Another alternative is the fundamentally weighted index, which breaks the link between a company’s stock price and its weight in the fund. Rather than relying on market capitalization, fundamentally weighted indexes assign proportions based on a company’s fundamentals, such as its dividend payout, free cash flow, book value and total sales. Fundamental indexes (which go by the trade name RAFI, for Research Affiliates Fundamental Index) tend to measure a company’s footprint in the economy, rather than its footprint in the stock market.

“These alternative weighting styles can result in higher returns, but these indexes do take on more risk,” explains Richard Ferri, author of The ETF Book and founder of Portfolio Solutions, a U.S.-based low-cost investment firm. “If you choose to go with an alternative weighting—either fundamental or equal—you’re really deciding to put different risks in your portfolio.”

For instance, fundamental indexes tend to move money away from growth stocks and into value stocks. “Buying a fundamentally weighted fund is really a decision to make a play on value investing,” says Ferri. “When you move into value investing, you’re taking on a riskier proposition.” That’s because value stocks are usually made up of companies in struggling industries or sectors that have lower growth rates. “This equates to more risk, and more risk should mean a better return, all things being equal.”

Equal weighted indexes, on the other hand, give less influence to large-cap companies and more to small and mid-sized companies. “We know that small and midcap companies carry more risk, as these are the companies with fewer products, and they aren’t as globally diversified,” says Ferri. For that reason, equal weighted funds should also offer potentially higher long-term returns. “If you don’t understand these additional risks you may end up making the wrong move at the wrong time, and that usually means losing money,” says Ferri.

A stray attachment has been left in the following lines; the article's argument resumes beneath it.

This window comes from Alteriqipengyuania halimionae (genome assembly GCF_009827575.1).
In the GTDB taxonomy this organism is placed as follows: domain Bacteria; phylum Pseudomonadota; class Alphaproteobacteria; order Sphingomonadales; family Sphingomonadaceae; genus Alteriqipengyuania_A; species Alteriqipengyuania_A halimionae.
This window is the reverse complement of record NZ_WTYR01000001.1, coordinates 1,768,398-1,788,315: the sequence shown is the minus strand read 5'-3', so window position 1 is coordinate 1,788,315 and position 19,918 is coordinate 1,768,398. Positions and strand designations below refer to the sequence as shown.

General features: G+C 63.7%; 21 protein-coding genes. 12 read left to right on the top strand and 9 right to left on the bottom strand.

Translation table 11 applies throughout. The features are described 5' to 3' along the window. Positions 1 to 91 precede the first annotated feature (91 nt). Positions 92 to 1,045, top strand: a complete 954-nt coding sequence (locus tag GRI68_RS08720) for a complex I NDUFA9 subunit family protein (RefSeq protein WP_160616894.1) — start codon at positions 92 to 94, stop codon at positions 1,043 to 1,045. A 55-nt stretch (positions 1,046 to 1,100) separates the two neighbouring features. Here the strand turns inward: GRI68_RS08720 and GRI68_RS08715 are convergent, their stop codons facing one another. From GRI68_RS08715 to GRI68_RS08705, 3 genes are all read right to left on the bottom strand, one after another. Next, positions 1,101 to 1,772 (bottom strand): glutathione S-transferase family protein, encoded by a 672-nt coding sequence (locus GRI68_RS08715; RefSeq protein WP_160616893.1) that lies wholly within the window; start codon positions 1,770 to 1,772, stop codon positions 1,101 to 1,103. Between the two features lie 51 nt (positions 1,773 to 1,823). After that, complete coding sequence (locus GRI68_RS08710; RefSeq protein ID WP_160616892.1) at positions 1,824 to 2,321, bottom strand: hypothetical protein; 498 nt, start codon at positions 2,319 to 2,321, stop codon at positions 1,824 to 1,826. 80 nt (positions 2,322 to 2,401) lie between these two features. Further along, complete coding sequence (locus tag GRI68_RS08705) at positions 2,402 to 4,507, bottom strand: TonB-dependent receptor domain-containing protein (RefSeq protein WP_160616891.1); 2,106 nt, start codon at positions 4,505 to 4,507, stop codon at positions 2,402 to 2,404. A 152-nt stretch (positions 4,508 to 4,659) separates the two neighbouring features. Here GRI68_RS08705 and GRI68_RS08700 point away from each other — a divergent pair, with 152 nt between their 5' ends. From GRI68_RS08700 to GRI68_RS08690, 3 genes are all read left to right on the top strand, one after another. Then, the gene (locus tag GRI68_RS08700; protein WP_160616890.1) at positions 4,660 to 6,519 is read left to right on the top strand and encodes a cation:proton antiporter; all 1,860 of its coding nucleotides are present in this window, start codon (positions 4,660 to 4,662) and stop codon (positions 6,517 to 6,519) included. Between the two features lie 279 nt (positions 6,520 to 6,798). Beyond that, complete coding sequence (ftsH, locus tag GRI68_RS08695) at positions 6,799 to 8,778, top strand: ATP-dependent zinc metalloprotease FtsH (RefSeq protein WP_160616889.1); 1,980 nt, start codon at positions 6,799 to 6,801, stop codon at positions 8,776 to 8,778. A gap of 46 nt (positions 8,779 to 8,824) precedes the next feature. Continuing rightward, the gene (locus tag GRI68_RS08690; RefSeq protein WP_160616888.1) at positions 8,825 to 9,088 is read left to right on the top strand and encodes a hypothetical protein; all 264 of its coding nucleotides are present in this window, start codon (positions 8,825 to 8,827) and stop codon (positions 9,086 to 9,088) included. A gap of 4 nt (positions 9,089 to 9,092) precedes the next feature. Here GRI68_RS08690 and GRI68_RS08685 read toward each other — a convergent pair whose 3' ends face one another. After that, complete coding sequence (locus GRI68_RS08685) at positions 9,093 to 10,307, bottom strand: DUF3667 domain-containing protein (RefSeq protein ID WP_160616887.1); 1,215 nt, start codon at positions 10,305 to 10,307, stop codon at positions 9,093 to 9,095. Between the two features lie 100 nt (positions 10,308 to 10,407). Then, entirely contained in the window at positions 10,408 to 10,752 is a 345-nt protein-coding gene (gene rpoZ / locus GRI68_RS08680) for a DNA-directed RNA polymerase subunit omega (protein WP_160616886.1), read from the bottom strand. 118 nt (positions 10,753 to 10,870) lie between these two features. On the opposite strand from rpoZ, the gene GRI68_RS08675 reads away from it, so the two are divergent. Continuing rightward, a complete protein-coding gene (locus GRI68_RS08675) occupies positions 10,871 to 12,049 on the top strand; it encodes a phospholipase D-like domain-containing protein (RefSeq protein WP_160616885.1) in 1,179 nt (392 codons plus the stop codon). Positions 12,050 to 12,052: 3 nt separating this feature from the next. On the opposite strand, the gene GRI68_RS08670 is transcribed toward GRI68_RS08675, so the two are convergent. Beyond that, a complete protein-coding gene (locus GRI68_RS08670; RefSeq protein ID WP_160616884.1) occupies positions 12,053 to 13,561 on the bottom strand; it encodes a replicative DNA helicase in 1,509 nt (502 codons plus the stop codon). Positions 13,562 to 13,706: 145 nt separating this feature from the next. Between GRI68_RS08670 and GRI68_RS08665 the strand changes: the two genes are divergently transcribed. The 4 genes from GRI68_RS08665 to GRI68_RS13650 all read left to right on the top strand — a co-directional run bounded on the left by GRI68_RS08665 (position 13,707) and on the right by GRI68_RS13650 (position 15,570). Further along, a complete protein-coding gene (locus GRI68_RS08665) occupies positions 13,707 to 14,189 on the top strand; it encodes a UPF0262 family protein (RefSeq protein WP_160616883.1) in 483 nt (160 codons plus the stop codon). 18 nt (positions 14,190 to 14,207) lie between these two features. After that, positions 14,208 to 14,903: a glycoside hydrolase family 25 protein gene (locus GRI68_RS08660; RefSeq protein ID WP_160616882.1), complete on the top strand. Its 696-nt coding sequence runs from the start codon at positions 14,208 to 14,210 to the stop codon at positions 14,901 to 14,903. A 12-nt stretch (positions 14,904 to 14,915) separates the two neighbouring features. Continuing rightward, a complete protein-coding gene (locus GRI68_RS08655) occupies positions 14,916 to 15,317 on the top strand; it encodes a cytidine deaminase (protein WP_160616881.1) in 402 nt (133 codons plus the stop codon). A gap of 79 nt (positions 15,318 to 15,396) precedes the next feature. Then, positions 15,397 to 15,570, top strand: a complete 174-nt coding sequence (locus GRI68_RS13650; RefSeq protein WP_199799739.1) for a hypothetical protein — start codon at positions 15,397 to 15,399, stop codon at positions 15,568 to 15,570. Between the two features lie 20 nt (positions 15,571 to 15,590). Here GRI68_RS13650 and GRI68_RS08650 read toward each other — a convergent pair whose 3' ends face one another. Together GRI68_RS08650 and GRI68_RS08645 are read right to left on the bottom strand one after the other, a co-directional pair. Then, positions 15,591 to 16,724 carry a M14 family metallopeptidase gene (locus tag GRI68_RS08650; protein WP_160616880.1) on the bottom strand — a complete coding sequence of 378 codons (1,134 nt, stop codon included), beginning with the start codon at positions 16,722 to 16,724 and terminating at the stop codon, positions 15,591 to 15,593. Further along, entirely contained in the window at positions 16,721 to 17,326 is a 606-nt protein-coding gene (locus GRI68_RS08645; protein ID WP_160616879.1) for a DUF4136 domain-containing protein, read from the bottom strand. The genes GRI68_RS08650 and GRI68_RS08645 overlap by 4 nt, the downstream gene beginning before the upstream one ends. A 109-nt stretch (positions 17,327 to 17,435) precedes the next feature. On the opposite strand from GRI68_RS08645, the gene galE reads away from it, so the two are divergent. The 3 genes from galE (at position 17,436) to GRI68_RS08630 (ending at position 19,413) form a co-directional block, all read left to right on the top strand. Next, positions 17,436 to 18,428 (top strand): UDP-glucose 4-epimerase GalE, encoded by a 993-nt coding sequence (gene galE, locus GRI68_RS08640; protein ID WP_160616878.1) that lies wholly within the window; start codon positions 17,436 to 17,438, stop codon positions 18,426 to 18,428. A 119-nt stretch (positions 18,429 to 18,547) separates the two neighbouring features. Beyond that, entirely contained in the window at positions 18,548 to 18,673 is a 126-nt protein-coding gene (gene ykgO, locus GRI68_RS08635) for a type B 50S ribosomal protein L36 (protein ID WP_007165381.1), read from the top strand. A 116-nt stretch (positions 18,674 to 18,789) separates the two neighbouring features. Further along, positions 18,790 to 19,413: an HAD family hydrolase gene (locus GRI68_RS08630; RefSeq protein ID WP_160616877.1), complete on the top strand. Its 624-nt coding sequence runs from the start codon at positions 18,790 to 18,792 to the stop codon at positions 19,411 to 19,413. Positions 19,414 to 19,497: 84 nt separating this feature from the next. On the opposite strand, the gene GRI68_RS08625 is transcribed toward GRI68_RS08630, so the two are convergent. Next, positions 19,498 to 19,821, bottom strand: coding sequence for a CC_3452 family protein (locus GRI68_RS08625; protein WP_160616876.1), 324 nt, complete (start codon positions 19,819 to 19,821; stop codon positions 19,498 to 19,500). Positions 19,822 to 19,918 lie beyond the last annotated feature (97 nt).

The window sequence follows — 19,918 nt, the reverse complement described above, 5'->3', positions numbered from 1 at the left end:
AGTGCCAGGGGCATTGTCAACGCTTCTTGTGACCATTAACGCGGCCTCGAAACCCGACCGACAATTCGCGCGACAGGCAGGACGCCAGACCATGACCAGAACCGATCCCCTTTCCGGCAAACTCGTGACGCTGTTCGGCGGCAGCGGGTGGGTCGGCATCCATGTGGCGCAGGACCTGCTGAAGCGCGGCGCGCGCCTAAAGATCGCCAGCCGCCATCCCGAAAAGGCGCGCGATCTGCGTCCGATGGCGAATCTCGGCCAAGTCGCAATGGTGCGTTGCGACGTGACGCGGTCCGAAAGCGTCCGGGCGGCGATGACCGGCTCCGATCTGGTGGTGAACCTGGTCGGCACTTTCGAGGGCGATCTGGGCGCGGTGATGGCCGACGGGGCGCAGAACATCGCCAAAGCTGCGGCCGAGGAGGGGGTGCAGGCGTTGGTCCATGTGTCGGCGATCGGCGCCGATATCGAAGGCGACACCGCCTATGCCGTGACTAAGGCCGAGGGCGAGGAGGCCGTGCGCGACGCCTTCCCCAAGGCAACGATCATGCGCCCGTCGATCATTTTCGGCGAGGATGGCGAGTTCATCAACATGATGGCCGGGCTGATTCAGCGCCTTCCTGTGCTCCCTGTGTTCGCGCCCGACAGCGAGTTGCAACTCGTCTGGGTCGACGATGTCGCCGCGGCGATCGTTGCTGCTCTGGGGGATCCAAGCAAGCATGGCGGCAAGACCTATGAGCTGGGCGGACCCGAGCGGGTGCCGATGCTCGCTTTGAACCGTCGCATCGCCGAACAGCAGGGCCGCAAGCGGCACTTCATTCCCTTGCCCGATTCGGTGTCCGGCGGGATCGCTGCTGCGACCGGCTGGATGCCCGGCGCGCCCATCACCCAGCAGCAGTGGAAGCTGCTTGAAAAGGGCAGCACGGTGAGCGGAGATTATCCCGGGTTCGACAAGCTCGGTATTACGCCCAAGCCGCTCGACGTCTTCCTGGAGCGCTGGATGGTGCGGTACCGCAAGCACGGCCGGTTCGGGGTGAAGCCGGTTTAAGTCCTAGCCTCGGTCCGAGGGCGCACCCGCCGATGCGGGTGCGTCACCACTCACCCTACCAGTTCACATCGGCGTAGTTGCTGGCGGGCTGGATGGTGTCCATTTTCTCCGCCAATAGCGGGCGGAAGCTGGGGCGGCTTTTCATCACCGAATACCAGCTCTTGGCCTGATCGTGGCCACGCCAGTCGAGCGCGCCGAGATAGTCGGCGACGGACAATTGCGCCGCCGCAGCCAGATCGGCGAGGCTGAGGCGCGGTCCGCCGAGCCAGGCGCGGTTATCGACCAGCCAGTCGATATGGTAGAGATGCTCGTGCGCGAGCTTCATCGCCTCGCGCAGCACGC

You should also realize that in general, fees tend to be a bit higher for equal and fundamentally weighted indexes. “Capweighted funds almost always have the lowest fees and the least turnover,” explains Yamada. In addition, while cap-weighted ETFs usually come close to matching the returns of their benchmarks, alternative indexes are harder to track, and the ETFs may not always deliver what they promise.

This doesn’t mean you shouldn’t consider equal or fundamentally weighted indexes, however. After all, they do offer potentially higher returns. You just need to understand what it is that you’re buying, so you’re prepared for how they respond to different market conditions.

A new breed of ETFs

One reason for the explosion of exchangetraded funds in recent years is that there is only space for so many broad-market products. Most of the growth in the marketplace in the last few years has been in specialty or sector funds that fill in the gaps.

Some specialty ETFs passively track a benchmark, but they use embedded strategies that select stocks with certain characteristics, such as high dividend yields. Others follow investments other than stocks. There are ETFs that follow all of the major currency indexes, as well as ETFs following the price of commodities such as oil, natural gas, gold, silver, wheat, sugar and corn.

Sector ETFs, on the other hand, focus on a single economic sector, such as real estate, energy, health care or financials—or even a sub-sector such as the Canadian oil sands. They have fewer holdings and thus may be more volatile than the overall market. Investors may choose specialty or sector ETFs when they believe a particular strategy or industry will perform better than the overall market over a period of time. These ETFs let you use an active strategy or make a sector play while spreading your money over the whole sector you’re betting on.